To report mosquito problems or stagnant pools of water, call the vector control division at 631-852-4270.

For medical questions, call 631-854-0333.

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By L. Reuven Pasternak, M.D.

To keep health care strong across Suffolk County and Eastern Long Island, Stony Brook University Hospital and Eastern Long Island Hospital will move forward with next steps toward an affiliation — following a unanimous vote by ELIH’s board of trustees at a meeting held on July 9.

This affiliation will help both hospitals provide excellence in health care for the communities we serve. It would allow both hospitals to continue to bring new and strengthened clinical services to the North Fork of Eastern Long Island, including Shelter Island.

The best affiliations allow hospitals to make sure that each patient receives the right level of care in the right facility to match the right level of services needed. We believe this affiliation will do just that.

Our relationship with ELIH is a longstanding one with a history of the two hospitals working closely together to improve health care access and quality. Stony Brook Medicine clinicians have staffed and assisted in the development of ELIH inpatient behavioral health programs, cared for patients who needed specialty services not available at ELIH, and provided support and patient transport services during times of emergency. For example, following damage from Hurricane Sandy, Eastern Long Island patients were transferred to Stony Brook Medicine for care until the Greenport facility was restored.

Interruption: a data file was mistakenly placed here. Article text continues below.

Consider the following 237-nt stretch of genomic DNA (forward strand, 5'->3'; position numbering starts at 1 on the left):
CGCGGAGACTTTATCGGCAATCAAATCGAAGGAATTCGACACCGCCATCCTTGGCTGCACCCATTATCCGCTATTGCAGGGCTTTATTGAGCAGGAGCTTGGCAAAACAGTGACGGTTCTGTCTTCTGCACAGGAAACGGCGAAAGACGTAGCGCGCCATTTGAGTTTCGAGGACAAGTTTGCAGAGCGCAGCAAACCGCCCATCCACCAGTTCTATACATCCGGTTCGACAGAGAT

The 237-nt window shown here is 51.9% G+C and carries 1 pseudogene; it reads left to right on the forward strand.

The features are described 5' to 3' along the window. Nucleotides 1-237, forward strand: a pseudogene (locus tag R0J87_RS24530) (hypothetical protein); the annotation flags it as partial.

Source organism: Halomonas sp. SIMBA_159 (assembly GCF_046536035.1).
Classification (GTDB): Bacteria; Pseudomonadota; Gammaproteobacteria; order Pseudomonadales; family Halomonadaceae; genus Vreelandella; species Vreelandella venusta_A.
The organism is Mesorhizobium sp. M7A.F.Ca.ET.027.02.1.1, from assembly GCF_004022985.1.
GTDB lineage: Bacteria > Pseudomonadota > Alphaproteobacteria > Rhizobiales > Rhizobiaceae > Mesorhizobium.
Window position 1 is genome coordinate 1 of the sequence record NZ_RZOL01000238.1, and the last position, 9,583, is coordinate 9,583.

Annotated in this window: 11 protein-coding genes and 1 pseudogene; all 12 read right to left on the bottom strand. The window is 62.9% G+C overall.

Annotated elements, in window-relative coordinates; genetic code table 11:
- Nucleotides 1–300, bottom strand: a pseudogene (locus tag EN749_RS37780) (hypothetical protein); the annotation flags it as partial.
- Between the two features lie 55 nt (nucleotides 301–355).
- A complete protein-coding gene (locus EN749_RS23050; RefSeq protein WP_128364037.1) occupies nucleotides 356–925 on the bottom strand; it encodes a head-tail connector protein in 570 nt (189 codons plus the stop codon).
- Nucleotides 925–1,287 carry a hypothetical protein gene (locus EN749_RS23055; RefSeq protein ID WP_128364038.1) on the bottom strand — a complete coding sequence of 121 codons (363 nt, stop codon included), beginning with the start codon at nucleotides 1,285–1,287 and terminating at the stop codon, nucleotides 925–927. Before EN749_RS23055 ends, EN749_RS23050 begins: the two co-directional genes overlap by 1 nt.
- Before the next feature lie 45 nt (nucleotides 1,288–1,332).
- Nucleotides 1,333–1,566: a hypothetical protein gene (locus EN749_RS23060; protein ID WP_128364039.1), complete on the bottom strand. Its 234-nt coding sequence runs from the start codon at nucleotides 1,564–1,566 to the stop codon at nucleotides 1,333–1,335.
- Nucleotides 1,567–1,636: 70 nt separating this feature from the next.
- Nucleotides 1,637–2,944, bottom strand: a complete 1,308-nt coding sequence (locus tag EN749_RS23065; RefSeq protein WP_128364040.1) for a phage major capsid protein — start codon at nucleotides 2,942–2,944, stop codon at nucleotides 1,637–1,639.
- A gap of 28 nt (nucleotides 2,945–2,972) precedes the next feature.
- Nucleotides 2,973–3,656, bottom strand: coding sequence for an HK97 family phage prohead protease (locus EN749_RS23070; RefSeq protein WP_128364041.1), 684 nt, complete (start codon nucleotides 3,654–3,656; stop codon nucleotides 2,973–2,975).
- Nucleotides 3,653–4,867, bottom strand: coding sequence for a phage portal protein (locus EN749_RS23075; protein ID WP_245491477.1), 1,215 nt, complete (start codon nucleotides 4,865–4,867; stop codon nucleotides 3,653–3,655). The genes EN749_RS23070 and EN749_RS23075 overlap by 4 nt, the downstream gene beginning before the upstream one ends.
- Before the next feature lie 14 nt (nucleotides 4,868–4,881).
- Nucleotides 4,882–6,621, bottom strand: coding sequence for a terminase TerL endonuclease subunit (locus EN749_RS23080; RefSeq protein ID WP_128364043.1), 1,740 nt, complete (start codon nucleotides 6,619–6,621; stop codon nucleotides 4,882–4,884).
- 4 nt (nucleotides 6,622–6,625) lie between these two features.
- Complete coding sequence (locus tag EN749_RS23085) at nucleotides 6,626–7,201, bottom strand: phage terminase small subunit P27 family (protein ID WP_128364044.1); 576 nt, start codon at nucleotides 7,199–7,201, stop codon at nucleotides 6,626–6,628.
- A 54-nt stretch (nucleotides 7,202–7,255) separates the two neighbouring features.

The next step is for Stony Brook Medicine and ELIH to develop an integration and affiliation agreement. Then, the State University of New York board of trustees will need to approve the transaction. And finally, multiple regulatory steps must be approved through various New York State agencies.

We are grateful to SUNY’s support and visionary leadership for our continued work to establish affiliations with community hospitals in Suffolk County for the care of Long Island residents. On behalf of all of Stony Brook, we especially want to thank Thomas Murray Jr., chairman of the ELIH board of trustees, and the board for choosing Stony Brook as their strategic partner.

We look forward to strengthening our relationship with ELIH and working with Paul Connor III, president and CEO of ELIH, to fulfill our shared promise to meet the health care needs of the community for years to come.

L. Reuven Pasternak, M.D., is chief executive officer at Stony Brook University Hospital and vice president for Health Systems, Stony Brook Medicine.

A local effort to ban a popular ingredient in beauty products has support on the federal level.